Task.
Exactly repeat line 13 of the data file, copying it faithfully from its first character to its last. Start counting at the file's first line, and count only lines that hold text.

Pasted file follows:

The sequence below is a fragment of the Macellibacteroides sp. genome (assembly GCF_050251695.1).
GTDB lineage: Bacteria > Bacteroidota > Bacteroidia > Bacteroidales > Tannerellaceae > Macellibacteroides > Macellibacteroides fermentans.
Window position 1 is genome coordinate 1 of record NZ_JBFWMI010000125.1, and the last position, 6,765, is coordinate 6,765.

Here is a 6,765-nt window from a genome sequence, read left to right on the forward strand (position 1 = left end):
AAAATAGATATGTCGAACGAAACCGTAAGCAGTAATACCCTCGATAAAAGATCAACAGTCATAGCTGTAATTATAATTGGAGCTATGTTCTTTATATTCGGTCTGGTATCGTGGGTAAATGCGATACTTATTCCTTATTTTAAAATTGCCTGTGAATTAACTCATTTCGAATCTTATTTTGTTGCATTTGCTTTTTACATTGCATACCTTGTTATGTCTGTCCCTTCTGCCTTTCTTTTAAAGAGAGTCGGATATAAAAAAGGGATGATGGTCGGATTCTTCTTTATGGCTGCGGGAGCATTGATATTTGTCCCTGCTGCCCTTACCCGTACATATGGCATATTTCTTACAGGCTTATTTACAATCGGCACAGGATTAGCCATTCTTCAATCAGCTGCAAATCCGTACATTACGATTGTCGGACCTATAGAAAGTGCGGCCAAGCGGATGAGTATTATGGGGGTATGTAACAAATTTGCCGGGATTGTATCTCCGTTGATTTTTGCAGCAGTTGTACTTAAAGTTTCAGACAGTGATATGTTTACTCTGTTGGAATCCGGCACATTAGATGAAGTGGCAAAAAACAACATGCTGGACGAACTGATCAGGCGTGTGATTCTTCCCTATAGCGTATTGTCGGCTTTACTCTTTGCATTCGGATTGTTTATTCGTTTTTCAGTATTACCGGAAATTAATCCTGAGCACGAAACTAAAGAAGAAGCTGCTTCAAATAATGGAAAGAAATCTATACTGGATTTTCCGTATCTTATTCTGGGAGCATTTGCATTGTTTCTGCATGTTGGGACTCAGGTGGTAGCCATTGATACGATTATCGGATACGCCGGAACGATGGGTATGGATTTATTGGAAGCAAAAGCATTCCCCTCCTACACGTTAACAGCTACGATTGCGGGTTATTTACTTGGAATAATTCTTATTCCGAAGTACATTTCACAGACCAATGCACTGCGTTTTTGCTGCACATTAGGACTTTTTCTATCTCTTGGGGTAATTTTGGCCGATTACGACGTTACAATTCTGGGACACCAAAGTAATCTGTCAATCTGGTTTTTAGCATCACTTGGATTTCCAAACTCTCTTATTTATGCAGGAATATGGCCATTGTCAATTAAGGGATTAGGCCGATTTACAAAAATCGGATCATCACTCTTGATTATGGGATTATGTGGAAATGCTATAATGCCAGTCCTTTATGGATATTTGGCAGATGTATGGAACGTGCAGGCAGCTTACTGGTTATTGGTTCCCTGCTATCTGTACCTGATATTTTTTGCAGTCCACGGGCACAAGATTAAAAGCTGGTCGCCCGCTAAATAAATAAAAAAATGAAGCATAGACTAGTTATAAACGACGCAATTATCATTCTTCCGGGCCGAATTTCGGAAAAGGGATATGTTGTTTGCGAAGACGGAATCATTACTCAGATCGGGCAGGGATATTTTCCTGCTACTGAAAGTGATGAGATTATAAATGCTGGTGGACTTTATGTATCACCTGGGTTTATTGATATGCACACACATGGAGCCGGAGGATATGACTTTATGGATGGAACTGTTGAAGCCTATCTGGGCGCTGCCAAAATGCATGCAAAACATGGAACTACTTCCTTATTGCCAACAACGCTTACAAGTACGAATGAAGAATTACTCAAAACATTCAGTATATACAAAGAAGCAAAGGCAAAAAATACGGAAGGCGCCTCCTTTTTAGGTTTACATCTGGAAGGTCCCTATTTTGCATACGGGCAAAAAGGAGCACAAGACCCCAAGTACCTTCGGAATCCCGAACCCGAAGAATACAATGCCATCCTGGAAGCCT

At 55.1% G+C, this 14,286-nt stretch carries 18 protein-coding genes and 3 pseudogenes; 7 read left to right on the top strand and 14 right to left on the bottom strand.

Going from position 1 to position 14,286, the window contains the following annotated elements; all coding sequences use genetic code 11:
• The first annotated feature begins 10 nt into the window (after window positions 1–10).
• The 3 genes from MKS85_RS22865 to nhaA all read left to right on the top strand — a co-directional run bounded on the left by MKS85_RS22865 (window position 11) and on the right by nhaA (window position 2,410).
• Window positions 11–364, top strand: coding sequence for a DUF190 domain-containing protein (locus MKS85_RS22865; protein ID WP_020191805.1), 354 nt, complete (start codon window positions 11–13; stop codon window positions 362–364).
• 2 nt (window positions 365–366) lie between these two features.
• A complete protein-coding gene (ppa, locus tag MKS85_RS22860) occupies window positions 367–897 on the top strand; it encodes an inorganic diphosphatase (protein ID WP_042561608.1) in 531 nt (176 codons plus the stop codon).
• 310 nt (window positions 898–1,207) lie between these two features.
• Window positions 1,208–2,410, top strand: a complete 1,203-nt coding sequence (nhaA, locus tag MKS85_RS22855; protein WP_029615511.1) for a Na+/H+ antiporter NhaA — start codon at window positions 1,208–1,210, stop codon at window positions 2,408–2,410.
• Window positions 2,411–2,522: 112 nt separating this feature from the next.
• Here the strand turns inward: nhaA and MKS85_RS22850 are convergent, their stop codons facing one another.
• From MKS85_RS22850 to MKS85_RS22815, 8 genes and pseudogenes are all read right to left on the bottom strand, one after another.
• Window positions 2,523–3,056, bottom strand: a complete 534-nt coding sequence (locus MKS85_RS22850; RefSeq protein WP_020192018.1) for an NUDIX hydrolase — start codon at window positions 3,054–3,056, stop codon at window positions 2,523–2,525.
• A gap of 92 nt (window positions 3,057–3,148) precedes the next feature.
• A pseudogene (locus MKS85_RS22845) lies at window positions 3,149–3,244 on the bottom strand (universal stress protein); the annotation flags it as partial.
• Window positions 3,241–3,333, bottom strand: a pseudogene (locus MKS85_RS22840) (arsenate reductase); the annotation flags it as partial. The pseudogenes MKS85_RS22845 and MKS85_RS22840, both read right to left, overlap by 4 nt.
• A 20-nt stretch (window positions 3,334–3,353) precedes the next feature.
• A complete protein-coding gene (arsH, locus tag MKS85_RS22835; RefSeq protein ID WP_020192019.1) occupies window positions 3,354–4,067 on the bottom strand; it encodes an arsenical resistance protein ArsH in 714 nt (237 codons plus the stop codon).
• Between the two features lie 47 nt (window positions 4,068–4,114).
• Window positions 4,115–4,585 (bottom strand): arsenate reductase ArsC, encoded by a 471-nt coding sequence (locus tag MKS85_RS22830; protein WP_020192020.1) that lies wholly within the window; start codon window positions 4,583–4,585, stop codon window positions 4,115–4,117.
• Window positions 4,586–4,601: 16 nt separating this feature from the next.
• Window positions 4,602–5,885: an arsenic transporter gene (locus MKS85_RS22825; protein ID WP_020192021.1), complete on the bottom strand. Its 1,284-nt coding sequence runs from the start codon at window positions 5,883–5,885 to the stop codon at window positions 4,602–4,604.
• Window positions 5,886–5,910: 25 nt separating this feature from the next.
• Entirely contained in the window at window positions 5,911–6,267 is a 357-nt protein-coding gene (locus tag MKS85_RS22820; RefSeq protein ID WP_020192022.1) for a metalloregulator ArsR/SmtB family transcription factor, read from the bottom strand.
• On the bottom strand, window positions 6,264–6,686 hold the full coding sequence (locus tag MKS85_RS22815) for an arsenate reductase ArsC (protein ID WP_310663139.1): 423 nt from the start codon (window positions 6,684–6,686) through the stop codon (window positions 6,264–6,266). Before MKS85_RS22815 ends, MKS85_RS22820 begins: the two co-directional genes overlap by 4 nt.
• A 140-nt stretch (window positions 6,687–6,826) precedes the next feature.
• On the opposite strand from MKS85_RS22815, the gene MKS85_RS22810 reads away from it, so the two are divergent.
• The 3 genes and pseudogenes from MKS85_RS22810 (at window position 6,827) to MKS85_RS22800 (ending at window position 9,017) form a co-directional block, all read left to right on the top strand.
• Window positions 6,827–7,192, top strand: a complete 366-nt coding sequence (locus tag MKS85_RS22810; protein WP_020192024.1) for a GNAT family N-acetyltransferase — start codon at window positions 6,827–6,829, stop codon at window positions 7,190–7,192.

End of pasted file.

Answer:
• 310 nt (window positions 898–1,207) lie between these two features.